Two lanes would cause considerable traffic congestion, but as always it seems the bicyclists want to turn our city into their own little world.

Let me be clear: there is no traffic congestion in Brainerd. None. Zero. Not even on the Fourth of July is there real traffic congestion in Brainerd. If you want to see traffic congestion, visit Atlanta or Houston. We never experience anything near traffic congestion in the city of Brainerd. Never.

So why do people – including our local cadre of engineers – talk frequently about traffic congestion? What they are talking about is not congestion but delay. We have lots of artificial delay, but it is caused by traffic signals, not too many cars in too little space. The signals cause cars to bunch and give the brief illusion of congestion. If you watch for this phenomenon, it will become obvious to you very quickly.

On South Sixth, however, going from five lanes to three would actually reduce this illusion of congestion. The spacing is too great today, the area needed to cross too wide. Eliminating the lane would make traffic flow better, if that is your only concern.

As for bicyclists….try biking once through Brainerd and then comment on how it is a cyclist's “own little world.” On bike and on foot, most of Brainerd is a dangerous and despotic place.

It seems they have convinced the powers to be to start by making a bike Lane on Willow Street with no consideration given to the residential parking on this street. There is not enough parking the way it is when services are being held at St. Andrew’s Church (and yes they also need to increase the size of their parking lot).

The entire controversy over Willow Street was in “consideration” of the parking. What were all the meetings about? And it would be a wonderful day in local Catholicism if St. Andrew’s Church had to increase its parking lot due to high attendance. We might get there – I’m a parishioner – but it hasn’t happened yet.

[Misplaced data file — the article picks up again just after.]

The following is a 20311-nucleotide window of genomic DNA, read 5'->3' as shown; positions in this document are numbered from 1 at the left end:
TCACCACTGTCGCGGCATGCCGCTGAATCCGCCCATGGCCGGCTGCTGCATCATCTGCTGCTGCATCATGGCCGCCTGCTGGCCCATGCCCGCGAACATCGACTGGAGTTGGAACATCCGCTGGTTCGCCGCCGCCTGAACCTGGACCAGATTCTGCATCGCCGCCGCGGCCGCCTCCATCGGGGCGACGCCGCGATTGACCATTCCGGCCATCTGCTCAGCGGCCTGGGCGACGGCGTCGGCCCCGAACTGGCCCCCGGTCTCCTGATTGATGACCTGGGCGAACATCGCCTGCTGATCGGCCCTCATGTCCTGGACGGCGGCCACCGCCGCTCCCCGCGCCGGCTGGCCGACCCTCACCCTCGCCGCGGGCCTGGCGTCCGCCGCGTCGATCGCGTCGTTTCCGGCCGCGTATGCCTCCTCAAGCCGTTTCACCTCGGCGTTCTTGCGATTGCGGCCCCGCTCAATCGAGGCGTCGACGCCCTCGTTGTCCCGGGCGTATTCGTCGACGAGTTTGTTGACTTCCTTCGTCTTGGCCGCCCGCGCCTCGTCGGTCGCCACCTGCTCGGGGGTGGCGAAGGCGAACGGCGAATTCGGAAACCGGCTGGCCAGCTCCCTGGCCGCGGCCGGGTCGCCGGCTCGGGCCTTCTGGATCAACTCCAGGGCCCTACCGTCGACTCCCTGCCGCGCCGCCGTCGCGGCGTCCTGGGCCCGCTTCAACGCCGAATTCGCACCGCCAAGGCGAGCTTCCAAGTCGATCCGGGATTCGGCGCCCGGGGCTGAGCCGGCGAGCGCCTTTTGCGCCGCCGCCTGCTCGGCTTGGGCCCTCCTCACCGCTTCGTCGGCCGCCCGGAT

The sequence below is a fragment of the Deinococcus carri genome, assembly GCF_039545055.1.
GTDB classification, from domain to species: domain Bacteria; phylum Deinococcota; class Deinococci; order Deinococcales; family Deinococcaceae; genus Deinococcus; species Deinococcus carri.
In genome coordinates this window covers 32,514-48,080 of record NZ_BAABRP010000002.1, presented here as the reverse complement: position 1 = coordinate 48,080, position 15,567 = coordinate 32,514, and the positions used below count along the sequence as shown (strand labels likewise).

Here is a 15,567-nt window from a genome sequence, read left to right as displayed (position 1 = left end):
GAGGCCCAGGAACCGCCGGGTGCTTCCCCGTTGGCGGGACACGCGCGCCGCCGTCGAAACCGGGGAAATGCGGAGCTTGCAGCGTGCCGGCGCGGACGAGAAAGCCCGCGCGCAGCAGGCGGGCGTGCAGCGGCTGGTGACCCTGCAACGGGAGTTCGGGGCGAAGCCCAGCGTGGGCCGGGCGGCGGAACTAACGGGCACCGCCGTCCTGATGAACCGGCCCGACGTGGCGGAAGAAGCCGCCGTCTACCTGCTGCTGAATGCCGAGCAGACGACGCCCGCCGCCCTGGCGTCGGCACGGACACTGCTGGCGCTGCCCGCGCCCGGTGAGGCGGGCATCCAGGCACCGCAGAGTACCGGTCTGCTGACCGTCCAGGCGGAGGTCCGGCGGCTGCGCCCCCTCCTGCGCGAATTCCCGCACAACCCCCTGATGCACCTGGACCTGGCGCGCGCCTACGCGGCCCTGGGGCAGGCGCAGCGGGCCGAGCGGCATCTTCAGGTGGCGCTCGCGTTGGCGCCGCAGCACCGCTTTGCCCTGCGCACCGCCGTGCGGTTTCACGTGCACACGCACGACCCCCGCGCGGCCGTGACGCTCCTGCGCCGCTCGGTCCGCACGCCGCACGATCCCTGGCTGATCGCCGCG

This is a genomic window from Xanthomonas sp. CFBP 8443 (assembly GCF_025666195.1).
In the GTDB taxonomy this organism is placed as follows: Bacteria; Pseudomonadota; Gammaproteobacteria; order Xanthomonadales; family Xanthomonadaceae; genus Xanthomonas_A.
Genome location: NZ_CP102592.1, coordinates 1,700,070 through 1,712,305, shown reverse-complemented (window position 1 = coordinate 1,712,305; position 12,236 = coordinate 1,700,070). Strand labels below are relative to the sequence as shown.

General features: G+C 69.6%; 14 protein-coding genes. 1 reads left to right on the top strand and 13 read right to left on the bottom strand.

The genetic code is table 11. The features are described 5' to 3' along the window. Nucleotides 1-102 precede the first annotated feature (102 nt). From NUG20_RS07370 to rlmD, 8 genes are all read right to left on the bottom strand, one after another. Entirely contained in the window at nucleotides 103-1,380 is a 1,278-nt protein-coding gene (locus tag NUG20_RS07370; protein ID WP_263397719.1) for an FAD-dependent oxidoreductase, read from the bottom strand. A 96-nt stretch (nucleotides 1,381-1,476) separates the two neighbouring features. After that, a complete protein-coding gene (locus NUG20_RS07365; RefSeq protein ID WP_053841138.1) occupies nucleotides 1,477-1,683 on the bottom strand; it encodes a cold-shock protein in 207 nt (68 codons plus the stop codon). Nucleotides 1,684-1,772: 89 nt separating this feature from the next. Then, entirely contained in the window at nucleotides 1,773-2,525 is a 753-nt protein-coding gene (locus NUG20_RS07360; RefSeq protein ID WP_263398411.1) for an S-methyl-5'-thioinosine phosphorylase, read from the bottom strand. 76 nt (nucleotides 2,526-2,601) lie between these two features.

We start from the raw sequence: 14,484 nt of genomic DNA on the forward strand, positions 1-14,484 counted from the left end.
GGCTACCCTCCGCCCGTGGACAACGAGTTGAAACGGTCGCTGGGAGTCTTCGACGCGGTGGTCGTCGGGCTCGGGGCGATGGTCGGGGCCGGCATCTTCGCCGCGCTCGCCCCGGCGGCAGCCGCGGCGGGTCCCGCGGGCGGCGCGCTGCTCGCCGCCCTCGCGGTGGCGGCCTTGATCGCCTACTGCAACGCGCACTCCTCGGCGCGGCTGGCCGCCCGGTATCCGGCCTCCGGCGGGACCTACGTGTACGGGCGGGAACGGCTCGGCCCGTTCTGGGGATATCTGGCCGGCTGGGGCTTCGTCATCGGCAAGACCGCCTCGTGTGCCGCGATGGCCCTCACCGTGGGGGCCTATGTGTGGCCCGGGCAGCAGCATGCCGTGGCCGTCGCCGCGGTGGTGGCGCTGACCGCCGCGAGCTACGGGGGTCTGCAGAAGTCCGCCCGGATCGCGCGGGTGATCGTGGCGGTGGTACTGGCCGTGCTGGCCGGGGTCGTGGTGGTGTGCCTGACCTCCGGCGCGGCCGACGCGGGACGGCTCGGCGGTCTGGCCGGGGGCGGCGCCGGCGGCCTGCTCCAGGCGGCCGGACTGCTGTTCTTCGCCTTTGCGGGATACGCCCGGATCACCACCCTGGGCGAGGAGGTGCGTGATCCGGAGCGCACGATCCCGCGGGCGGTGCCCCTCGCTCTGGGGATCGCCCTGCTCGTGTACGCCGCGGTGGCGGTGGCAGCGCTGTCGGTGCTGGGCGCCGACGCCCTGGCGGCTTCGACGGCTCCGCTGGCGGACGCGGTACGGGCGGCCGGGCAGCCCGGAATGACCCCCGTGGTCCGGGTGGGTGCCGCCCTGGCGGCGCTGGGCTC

What the bike riders do not realize is that the residents of this street are assessed for the upgrade of their street.

This is not true for South Sixth, which is a state highway, and I’m pretty sure it wasn’t true for Willow, which is a state aid route.

Also state gas tax money is applied to the upgrade. Does this sound fair? The bike riders pay no gas tax and are not assessed for this street.

It is actually state and federal money, some of which is gas tax and a major percentage of which comes from general tax revenue and deficit spending, which bikers and non-bikers everywhere both pay. This doesn’t sound fair – why should we be taxing everyone in the nation to pay for a very local road project – but it has nothing to do with biking. Bikers may not pay a gas tax, but they also do no damage to the roadway.

I would suggest that if the city deems it necessary to build these bike lanes that they institute immediate bike licensing at a high enough rate to cover the cost of these bike lanes (or trails) and remove the burden from the taxpayers.

I’ll gladly go for this if we do the same thing for automobiles. If we did that, driving in Brainerd – its most socialized and subsidized activity – would quickly come to an end and bike sales would go through the roof.

Enough is enough stop the spending and bonding; who is going to pay for all of this? Elect new council people and mayor; return no incumbent to office.

And finally….two statements where I find common ground with the author, although for very different reasons. The city of Brainerd is going broke. We don’t have the money to pay for all of this, but “all of this” is a place where we spend millions on automobile infrastructure, destroy our tax base in the process, gamble on auto-oriented growth out on the periphery of the community and refuse to do the little things that would actually benefit residents and businesses.

We definitely need a new direction. Keeping five lanes on South Sixth is not that.